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Thou shalt not leave Japan without enjoying ramen.

If there were a commandment about traveling to Japan that I have followed religiously, that would be it. Regardless of which part of Japan I am visiting, I never leave the country without stuffing my flabby face with ramen.

The history of ramen can be traced back to China’s wheat noodles, which was introduced to Japan by immigrants in the late 19th century. The Japanese embraced it, put their own spin to it, and owned it. Today, ramen is Japan’s quintessential comfort food. Not only does it represent how much the locals love food, it also shows how seriously they take cooking as an art form — the hard work, discipline, and creativity that goes into every bowl.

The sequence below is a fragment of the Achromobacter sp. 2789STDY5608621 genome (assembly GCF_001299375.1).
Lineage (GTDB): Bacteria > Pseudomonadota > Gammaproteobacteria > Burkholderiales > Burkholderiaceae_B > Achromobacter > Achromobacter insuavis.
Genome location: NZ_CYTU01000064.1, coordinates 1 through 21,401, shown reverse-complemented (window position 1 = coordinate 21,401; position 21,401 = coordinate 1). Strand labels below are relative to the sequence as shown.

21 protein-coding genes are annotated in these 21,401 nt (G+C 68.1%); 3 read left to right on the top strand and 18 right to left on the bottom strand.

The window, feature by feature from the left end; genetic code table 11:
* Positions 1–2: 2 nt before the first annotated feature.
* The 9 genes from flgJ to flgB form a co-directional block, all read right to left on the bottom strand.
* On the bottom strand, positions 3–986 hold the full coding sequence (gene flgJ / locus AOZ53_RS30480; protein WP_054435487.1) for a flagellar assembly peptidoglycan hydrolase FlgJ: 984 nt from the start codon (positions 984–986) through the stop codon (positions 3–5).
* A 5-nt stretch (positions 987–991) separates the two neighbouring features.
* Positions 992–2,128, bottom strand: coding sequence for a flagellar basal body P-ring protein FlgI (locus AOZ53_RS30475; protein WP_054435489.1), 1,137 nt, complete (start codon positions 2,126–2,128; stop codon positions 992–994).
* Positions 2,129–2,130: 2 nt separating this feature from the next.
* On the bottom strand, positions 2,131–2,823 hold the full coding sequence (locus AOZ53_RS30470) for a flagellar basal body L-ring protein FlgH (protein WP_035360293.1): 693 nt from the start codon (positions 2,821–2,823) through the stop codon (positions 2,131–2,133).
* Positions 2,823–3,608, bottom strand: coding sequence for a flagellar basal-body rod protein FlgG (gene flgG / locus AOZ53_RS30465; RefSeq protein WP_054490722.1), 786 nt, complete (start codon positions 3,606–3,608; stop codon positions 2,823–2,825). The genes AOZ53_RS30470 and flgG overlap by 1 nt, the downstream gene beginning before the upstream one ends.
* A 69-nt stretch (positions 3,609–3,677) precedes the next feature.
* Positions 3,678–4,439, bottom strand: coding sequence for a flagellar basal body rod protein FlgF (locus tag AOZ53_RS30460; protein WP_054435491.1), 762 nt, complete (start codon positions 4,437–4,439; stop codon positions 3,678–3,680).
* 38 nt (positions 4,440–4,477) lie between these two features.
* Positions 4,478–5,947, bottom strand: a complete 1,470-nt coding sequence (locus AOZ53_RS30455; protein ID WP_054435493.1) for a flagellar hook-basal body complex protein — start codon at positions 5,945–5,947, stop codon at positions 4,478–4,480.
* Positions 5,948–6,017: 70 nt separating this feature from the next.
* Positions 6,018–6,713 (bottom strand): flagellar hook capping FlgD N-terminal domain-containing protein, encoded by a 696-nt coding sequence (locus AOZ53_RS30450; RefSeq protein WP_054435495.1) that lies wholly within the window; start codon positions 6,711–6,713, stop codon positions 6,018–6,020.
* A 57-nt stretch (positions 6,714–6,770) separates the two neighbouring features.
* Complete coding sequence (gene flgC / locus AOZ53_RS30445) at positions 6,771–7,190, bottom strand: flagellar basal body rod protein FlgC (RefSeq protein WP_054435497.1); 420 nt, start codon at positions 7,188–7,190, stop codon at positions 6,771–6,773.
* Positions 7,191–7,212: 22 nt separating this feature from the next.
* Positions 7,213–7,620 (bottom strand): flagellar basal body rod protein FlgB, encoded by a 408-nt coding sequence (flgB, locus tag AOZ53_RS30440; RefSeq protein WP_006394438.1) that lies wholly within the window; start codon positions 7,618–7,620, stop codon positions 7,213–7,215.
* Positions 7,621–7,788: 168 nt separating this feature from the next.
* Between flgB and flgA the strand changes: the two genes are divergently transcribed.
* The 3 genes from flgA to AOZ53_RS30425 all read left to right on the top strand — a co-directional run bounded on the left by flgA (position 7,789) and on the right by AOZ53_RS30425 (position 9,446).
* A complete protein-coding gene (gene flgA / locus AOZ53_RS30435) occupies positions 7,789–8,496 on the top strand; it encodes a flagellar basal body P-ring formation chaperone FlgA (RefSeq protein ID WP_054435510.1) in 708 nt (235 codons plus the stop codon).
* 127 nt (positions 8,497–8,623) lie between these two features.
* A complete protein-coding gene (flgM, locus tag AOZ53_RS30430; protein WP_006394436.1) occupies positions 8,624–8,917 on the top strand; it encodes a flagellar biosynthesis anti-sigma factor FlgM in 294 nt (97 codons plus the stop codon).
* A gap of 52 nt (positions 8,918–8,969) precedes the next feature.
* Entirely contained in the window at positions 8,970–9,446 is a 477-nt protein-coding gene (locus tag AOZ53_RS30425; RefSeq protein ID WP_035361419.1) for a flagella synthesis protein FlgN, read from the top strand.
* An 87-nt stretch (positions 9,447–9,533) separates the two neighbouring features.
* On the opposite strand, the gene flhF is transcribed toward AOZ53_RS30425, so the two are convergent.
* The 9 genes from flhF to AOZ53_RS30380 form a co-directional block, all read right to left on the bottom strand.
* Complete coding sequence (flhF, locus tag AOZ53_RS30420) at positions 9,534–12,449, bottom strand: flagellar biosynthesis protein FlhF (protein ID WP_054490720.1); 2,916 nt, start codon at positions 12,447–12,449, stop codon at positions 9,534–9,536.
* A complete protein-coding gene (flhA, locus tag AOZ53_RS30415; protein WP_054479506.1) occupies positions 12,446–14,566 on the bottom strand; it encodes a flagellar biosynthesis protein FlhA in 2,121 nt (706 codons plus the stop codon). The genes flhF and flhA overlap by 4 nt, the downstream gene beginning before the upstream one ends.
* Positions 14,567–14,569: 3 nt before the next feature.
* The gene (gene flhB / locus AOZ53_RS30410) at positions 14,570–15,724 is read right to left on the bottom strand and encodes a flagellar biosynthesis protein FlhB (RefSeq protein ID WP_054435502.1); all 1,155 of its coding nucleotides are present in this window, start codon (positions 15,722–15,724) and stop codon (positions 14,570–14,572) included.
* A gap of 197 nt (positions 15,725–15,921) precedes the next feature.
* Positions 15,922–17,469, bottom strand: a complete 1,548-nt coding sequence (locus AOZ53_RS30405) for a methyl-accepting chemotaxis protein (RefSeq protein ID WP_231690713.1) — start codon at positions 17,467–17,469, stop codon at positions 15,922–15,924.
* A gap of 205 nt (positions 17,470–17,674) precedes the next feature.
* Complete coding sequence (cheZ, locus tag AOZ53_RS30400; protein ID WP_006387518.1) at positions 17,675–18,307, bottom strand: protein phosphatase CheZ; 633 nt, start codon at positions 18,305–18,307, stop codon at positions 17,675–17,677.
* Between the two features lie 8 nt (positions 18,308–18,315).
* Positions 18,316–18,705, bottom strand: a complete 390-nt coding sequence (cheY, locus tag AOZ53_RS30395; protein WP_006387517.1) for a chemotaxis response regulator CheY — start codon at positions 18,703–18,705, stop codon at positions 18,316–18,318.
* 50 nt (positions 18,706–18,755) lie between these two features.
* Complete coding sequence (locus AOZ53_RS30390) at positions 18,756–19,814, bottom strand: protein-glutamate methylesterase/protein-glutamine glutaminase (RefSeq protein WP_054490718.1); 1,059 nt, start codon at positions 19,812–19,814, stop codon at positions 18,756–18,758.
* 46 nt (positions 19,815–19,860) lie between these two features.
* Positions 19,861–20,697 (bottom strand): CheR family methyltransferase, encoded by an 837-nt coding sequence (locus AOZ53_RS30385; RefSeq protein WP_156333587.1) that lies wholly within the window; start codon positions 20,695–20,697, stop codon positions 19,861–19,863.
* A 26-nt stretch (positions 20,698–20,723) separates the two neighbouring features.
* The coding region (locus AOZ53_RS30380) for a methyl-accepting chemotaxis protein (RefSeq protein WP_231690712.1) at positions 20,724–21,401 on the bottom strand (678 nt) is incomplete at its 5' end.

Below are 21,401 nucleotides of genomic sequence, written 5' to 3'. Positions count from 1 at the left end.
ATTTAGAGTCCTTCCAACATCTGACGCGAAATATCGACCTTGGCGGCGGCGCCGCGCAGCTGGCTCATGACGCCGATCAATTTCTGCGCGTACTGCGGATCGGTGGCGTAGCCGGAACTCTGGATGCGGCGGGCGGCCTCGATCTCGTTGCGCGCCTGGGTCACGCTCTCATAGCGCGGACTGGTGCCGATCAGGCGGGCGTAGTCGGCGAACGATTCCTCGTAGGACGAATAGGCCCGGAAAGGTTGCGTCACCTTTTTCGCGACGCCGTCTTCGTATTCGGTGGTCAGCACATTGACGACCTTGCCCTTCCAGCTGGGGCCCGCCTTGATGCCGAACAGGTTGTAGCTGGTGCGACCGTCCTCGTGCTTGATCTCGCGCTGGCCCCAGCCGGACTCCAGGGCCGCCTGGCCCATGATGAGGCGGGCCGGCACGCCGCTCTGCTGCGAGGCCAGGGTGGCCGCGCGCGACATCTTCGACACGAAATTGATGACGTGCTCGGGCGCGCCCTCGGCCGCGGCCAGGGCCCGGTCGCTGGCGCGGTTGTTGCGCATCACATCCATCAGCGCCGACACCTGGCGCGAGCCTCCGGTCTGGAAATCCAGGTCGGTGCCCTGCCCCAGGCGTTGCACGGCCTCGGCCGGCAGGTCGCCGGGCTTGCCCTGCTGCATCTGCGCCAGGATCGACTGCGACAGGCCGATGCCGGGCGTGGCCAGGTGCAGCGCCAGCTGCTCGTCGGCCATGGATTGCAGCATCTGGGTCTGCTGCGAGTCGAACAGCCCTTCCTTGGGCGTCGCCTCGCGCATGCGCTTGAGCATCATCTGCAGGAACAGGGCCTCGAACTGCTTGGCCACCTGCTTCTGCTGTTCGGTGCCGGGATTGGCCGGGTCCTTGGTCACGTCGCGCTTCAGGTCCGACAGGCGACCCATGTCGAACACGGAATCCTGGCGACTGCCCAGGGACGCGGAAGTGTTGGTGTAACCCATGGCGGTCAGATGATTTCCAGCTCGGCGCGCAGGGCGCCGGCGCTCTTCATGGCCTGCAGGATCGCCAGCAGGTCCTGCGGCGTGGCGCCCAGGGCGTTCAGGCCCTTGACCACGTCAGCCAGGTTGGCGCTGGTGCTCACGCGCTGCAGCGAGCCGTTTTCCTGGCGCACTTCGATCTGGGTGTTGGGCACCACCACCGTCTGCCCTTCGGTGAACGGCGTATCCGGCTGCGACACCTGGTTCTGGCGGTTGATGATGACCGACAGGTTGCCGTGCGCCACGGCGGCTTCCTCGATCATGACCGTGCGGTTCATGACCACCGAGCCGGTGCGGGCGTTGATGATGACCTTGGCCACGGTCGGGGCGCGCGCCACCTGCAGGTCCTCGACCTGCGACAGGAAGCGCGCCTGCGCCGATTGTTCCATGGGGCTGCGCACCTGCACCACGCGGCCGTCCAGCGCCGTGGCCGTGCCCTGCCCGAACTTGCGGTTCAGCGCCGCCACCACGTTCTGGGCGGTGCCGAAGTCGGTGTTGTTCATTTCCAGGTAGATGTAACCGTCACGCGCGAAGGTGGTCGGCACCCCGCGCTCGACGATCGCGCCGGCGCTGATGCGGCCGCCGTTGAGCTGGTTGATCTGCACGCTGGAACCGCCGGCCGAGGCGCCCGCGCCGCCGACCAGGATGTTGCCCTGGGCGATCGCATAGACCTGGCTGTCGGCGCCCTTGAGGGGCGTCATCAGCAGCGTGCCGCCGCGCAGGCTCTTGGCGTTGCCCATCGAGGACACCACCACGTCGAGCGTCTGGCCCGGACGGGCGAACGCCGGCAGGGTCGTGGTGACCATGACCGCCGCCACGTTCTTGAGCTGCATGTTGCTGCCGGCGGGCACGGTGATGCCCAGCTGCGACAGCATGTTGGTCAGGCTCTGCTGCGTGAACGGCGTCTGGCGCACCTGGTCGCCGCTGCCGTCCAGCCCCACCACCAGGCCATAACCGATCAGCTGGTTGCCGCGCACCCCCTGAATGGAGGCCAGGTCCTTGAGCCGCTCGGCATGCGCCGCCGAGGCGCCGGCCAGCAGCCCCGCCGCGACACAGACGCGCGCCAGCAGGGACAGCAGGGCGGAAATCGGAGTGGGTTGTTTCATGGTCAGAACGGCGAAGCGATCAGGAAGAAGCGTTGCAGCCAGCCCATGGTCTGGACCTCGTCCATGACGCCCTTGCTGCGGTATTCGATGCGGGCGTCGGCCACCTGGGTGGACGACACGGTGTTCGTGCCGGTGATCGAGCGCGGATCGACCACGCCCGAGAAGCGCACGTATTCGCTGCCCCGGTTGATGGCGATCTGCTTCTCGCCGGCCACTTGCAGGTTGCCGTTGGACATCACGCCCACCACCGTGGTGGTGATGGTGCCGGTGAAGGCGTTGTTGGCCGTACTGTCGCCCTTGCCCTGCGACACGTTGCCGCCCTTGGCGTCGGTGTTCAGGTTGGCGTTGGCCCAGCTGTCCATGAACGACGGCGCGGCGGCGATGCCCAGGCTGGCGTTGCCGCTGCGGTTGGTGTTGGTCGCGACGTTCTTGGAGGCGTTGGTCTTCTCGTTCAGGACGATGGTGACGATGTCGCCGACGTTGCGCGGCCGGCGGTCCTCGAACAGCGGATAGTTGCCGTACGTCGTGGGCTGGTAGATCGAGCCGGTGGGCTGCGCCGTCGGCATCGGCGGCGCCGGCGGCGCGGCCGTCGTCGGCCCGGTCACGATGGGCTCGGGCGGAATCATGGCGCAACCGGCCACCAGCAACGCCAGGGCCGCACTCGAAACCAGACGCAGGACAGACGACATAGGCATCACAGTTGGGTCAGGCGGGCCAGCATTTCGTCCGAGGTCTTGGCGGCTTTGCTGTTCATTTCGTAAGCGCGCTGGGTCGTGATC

On top of that, ramen also reflects the physical and cultural landscape of the place. Almost every prefecture has their own version, depending on the the local taste, availability of ingredients, climate, and external influences. In this post, we’re compiling some of the ramen types that seared a mark on our minds.

(Disclaimer: My palate tend to favor rich, bold taste profiles. I’m not really into lighter flavors.)

My Personal Favorites

1. Tottori Gyukotsu Ramen

Without a doubt, our favorite ramen is gyukotsu ramen, the signature style of Tottori prefecture.

Tottori is a little-known destination, at least among foreign travelers. But this underrated prefecture in the Chūgoku region has a rich culinary tradition. Some of Japan’s most popular dishes have their roots in Tottori. It is where the idea of shabu-shabu was born and where the tastiest crabs and shrimps are caught.